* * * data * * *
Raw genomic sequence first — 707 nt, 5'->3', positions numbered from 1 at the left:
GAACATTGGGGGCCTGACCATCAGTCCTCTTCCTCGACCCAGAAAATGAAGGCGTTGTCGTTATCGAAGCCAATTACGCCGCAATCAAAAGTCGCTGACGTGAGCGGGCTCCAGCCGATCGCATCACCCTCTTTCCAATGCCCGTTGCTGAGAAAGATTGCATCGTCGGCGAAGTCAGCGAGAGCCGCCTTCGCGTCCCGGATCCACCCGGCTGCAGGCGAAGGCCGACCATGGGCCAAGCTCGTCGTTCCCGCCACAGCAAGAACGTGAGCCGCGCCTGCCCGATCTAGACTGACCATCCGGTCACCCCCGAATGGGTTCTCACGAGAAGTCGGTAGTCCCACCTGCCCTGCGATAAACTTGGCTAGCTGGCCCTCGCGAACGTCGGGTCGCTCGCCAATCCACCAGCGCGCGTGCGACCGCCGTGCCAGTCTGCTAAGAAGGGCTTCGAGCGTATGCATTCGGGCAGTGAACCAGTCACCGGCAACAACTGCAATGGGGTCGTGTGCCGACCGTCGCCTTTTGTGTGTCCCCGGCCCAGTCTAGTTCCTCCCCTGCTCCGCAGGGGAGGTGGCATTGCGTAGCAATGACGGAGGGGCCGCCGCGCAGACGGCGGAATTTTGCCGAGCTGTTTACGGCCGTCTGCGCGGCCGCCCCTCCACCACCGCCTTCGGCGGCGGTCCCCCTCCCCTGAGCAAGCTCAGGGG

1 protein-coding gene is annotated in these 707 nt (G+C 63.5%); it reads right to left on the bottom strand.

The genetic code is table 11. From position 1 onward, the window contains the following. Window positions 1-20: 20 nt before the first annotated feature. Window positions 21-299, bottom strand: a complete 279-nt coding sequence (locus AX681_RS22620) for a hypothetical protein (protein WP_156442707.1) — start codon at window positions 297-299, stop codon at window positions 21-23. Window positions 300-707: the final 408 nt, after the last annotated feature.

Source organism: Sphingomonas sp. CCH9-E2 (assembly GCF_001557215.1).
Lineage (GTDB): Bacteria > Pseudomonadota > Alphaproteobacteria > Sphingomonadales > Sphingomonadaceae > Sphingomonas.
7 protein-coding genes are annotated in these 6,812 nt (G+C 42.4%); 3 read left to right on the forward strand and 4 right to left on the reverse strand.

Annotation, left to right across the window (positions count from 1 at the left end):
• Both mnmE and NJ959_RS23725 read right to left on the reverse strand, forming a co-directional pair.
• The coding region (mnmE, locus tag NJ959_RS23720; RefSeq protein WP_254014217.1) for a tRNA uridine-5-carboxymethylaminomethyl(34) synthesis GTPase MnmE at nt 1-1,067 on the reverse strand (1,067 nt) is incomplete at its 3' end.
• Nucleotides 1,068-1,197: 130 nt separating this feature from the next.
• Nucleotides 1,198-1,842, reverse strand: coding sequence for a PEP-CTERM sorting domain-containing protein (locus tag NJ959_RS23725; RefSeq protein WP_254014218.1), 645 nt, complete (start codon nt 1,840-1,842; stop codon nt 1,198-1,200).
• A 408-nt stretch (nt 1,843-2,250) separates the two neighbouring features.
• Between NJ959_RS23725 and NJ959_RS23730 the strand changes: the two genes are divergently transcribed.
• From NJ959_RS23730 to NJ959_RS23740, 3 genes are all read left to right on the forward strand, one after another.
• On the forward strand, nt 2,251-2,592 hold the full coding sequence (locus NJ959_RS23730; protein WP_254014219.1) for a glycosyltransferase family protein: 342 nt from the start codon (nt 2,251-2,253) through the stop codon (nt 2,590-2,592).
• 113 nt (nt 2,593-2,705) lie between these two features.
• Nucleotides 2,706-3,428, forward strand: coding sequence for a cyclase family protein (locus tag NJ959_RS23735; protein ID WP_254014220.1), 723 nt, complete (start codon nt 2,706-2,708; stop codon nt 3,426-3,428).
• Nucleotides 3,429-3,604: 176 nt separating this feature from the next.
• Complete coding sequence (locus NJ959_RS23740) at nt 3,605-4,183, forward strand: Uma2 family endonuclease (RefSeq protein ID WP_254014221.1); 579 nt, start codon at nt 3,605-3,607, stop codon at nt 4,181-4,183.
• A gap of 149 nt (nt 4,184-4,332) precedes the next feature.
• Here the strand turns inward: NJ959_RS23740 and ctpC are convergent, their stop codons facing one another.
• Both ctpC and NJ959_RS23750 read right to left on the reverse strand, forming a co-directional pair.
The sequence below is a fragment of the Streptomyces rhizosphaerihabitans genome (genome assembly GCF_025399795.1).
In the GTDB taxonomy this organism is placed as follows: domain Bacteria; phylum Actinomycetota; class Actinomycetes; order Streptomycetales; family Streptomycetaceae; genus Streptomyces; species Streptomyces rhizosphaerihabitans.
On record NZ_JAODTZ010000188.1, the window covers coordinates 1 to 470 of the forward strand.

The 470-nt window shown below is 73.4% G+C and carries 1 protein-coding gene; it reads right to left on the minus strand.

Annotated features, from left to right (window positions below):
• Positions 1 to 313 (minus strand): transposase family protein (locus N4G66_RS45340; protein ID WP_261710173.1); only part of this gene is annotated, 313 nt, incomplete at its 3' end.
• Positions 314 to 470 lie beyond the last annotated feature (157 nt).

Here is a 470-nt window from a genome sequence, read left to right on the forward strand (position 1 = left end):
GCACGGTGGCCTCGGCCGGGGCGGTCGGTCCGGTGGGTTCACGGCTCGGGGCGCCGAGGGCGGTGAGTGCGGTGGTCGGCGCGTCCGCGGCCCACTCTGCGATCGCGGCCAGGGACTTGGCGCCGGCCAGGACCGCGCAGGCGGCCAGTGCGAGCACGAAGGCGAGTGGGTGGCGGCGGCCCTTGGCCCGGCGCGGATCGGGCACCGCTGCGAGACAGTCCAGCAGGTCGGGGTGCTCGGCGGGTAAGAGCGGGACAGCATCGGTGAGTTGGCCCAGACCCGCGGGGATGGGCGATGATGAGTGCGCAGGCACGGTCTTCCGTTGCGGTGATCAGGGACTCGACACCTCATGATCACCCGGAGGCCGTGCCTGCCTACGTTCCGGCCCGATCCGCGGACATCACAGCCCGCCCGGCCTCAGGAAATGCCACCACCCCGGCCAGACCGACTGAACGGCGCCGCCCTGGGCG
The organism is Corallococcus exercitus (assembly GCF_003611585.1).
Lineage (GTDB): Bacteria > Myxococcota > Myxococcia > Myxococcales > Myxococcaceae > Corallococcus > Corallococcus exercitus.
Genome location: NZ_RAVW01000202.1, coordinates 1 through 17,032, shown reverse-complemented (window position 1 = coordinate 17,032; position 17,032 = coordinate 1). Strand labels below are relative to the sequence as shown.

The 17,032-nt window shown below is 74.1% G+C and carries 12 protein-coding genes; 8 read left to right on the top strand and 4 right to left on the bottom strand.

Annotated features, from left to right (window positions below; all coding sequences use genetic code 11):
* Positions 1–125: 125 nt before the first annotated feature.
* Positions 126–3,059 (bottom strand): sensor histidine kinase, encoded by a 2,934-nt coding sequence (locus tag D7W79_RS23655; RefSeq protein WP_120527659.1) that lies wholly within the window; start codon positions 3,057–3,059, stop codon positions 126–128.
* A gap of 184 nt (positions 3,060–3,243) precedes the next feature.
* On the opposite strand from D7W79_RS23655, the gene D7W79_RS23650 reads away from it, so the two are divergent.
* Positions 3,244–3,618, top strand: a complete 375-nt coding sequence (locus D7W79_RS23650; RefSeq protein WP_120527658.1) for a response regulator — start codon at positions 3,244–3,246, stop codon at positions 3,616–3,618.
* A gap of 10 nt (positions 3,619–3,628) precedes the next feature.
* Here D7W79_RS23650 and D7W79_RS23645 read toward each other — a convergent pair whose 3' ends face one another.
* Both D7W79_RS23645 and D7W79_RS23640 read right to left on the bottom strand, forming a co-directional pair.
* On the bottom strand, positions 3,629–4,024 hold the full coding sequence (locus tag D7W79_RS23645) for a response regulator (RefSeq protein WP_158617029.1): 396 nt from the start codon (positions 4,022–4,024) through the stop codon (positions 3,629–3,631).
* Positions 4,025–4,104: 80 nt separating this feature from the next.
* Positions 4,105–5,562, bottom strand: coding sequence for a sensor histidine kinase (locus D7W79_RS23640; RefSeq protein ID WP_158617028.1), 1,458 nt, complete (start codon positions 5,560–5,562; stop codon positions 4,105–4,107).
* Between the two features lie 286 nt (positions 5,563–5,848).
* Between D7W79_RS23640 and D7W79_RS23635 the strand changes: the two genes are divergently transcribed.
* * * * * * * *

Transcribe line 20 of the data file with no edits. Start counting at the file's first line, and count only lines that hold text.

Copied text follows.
• Complete coding sequence (locus NJ959_RS23740) at nt 3,605-4,183, forward strand: Uma2 family endonuclease (RefSeq protein ID WP_254014221.1); 579 nt, start codon at nt 3,605-3,607, stop codon at nt 4,181-4,183.